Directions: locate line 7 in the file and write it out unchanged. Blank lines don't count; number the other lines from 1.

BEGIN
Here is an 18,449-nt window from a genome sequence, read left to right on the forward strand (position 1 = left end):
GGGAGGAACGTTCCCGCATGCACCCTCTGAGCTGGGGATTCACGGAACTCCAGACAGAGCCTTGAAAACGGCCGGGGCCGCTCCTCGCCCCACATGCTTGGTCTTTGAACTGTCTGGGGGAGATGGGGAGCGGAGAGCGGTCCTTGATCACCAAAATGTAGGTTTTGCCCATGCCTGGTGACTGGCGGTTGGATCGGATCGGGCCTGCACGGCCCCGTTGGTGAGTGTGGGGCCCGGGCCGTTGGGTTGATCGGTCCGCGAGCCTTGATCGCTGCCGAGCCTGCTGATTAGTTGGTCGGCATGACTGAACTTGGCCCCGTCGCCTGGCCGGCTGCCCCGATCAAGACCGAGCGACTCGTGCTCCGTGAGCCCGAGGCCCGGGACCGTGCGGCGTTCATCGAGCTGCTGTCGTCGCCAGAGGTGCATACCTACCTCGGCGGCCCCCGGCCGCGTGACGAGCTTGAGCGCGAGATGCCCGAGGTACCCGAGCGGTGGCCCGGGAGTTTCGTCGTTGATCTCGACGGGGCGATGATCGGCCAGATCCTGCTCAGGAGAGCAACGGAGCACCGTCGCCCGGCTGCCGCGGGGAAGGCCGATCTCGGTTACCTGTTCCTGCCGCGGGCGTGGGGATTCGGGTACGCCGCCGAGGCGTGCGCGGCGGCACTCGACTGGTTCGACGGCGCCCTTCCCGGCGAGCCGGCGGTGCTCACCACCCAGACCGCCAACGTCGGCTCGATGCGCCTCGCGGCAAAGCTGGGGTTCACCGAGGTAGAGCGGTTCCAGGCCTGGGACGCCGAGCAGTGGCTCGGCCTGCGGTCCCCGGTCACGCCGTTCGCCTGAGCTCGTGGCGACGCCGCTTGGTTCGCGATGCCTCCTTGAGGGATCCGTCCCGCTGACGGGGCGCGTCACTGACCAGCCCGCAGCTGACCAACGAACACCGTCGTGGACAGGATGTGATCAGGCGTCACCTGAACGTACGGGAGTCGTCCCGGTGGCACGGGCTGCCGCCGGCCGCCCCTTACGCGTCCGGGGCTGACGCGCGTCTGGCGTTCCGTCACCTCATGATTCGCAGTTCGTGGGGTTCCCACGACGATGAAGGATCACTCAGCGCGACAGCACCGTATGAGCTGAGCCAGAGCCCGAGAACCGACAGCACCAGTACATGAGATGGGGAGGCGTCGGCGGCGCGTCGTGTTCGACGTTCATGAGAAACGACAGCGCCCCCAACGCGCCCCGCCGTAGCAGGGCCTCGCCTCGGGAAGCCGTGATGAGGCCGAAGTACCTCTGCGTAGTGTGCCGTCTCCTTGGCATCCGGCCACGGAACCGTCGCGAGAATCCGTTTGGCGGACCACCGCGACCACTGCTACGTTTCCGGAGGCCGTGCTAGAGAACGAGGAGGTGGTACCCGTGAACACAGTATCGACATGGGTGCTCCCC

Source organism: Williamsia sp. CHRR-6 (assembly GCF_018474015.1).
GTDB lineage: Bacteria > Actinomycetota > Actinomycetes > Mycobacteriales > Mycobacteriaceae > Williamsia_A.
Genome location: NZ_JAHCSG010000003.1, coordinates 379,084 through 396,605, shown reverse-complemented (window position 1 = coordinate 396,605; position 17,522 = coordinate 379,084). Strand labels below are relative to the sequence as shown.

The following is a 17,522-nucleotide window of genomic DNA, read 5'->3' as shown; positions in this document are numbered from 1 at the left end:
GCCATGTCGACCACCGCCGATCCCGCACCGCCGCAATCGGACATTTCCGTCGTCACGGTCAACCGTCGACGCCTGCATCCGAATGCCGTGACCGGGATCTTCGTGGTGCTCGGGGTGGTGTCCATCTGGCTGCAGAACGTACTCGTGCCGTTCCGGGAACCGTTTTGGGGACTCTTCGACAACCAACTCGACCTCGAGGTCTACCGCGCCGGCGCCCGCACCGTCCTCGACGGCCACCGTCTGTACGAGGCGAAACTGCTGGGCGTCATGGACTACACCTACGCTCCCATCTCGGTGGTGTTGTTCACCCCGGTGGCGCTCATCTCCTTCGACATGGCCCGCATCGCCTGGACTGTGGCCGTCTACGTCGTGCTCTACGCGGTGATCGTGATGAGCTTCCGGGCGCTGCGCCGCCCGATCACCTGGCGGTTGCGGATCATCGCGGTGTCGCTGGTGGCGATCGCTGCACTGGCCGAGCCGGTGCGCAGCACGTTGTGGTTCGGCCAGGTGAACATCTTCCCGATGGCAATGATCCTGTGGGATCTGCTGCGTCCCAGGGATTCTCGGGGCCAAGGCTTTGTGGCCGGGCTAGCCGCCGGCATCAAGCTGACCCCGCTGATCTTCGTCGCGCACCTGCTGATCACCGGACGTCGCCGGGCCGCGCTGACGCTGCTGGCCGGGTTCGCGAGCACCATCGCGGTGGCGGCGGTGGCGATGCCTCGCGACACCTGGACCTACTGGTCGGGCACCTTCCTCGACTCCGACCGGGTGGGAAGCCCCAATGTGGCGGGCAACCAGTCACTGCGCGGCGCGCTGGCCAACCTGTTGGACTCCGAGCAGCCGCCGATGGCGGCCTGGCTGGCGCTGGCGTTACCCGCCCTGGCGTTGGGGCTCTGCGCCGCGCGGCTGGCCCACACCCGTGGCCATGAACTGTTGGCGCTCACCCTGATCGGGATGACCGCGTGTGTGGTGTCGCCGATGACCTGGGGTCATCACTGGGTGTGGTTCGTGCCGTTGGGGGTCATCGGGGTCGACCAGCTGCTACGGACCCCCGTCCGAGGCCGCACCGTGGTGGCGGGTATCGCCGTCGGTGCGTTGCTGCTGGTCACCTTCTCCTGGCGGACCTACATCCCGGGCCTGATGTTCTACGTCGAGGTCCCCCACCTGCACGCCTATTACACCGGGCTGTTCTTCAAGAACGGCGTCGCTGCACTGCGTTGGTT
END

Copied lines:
GCCATGTCGACCACCGCCGATCCCGCACCGCCGCAATCGGACATTTCCGTCGTCACGGTCAACCGTCGACGCCTGCATCCGAATGCCGTGACCGGGATCTTCGTGGTGCTCGGGGTGGTGTCCATCTGGCTGCAGAACGTACTCGTGCCGTTCCGGGAACCGTTTTGGGGACTCTTCGACAACCAACTCGACCTCGAGGTCTACCGCGCCGGCGCCCGCACCGTCCTCGACGGCCACCGTCTGTACGAGGCGAAACTGCTGGGCGTCATGGACTACACCTACGCTCCCATCTCGGTGGTGTTGTTCACCCCGGTGGCGCTCATCTCCTTCGACATGGCCCGCATCGCCTGGACTGTGGCCGTCTACGTCGTGCTCTACGCGGTGATCGTGATGAGCTTCCGGGCGCTGCGCCGCCCGATCACCTGGCGGTTGCGGATCATCGCGGTGTCGCTGGTGGCGATCGCTGCACTGGCCGAGCCGGTGCGCAGCACGTTGTGGTTCGGCCAGGTGAACATCTTCCCGATGGCAATGATCCTGTGGGATCTGCTGCGTCCCAGGGATTCTCGGGGCCAAGGCTTTGTGGCCGGGCTAGCCGCCGGCATCAAGCTGACCCCGCTGATCTTCGTCGCGCACCTGCTGATCACCGGACGTCGCCGGGCCGCGCTGACGCTGCTGGCCGGGTTCGCGAGCACCATCGCGGTGGCGGCGGTGGCGATGCCTCGCGACACCTGGACCTACTGGTCGGGCACCTTCCTCGACTCCGACCGGGTGGGAAGCCCCAATGTGGCGGGCAACCAGTCACTGCGCGGCGCGCTGGCCAACCTGTTGGACTCCGAGCAGCCGCCGATGGCGGCCTGGCTGGCGCTGGCGTTACCCGCCCTGGCGTTGGGGCTCTGCGCCGCGCGGCTGGCCCACACCCGTGGCCATGAACTGTTGGCGCTCACCCTGATCGGGATGACCGCGTGTGTGGTGTCGCCGATGACCTGGGGTCATCACTGGGTGTGGTTCGTGCCGTTGGGGGTCATCGGGGTCGACCAGCTGCTACGGACCCCCGTCCGAGGCCGCACCGTGGTGGCGGGTATCGCCGTCGGTGCGTTGCTGCTGGTCACCTTCTCCTGGCGGACCTACATCCCGGGCCTGATGTTCTACGTCGAGGTCCCCCACCTGCACGCCTATTACACCGGGCTGTTCTTCAAGAACGGCGTCGCTGCACTGCGTTGGTT